Internet Regulation, Cookies, Natalie Imbruglia

In the famous words of singer Natalie Imbruglia, “Nothing’s right. I’m torn.”

It’s not 1997, but it sure could be.  It’s almost as if the entire internet is starting over, except it’s actually 2022 and digital has become woven into the very fabric of our daily lives.  It feels a little strange that after this long, we’re now talking about things like internet regulation and the demise of the cookie. 

I’m torn, because on one side I completely understand why the internet regulations need to be revisited, and why cookies are no longer going to be the primary currency for digital experience.  On the other hand, do people really understand what the internet will be like when you’re a semi-anonymous user jumping from walled garden to walled garden, device to device, with federal regulation about how and when you interact with certain types of content?

I do believe federal regulations about the internet need to be updated.  Most importantly, social media requires regulation.  The wonderful  -- and also the most horrible -- thing about the internet is that it gives everyone a voice.  When things kicked off in the mid-'90s, communities of like-minded people were able to find one another and engage.  If you liked collecting comic books, you found your group.  If you liked a certain band (or genre of music), you found your group.  That was fun. 



These days those communities still exist -- but so do groups of conspiracy theorists, hate groups and people responsible for pushing misinformation.  The internet should be free, and it should easy and fun to find people who want to engage on topics that interest you. But free speech should probably be labeled as to what’s truth and facts vs. opinion.  Opinion is fine, but facts should be the foundation of content.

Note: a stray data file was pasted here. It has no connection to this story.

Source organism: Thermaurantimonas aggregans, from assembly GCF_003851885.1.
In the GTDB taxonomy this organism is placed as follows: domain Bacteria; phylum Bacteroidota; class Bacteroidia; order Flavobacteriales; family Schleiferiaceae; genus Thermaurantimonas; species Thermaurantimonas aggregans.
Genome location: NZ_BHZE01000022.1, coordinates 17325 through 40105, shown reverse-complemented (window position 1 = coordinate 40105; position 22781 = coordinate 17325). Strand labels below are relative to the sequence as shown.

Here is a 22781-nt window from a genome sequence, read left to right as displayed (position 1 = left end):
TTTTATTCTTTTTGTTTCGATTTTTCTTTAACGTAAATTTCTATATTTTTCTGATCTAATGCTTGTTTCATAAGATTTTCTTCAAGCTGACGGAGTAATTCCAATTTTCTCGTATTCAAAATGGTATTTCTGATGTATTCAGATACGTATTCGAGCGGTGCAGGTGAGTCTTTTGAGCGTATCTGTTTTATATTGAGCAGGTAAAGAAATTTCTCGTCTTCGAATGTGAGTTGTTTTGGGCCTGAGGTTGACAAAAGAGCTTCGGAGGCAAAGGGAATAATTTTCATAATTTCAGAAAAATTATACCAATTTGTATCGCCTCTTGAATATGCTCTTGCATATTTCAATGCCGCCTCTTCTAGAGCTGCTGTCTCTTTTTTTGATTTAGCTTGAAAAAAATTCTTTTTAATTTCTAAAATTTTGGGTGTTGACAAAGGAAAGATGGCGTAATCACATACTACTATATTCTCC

Some social media outlets have done a good job of labeling such content, but we could do more.  Please note I’m not saying which side of any argument is correct, but rather that facts should be stated as such, while opinions should be labeled as such, as well.  If we could verify fact from opinion, and present these ideas as such, then browsers and digital publications could be held accountable for how they leverage both.  Audiences could be clear on what they are looking at.  It could have a positive impact on how we use the web as a content mechanism again.

The demise of cookies is one topic where I am also torn.  The common argument is that the internet will essentially reset, and you will be receiving untargeted ads again rather than ads that are based on your preferences. 

That's not entirely true.  We are not starting over.  We are getting rid of cookies, so when you search for “yellow shoes,” you will no longer have said shoes follow you all over the internet.  You will have said shoes follow you in a specific platform, and since the primary walled gardens are Google, Facebook and Amazon, it is safe to say those yellow shoes will still follow you around a decent portion of the time.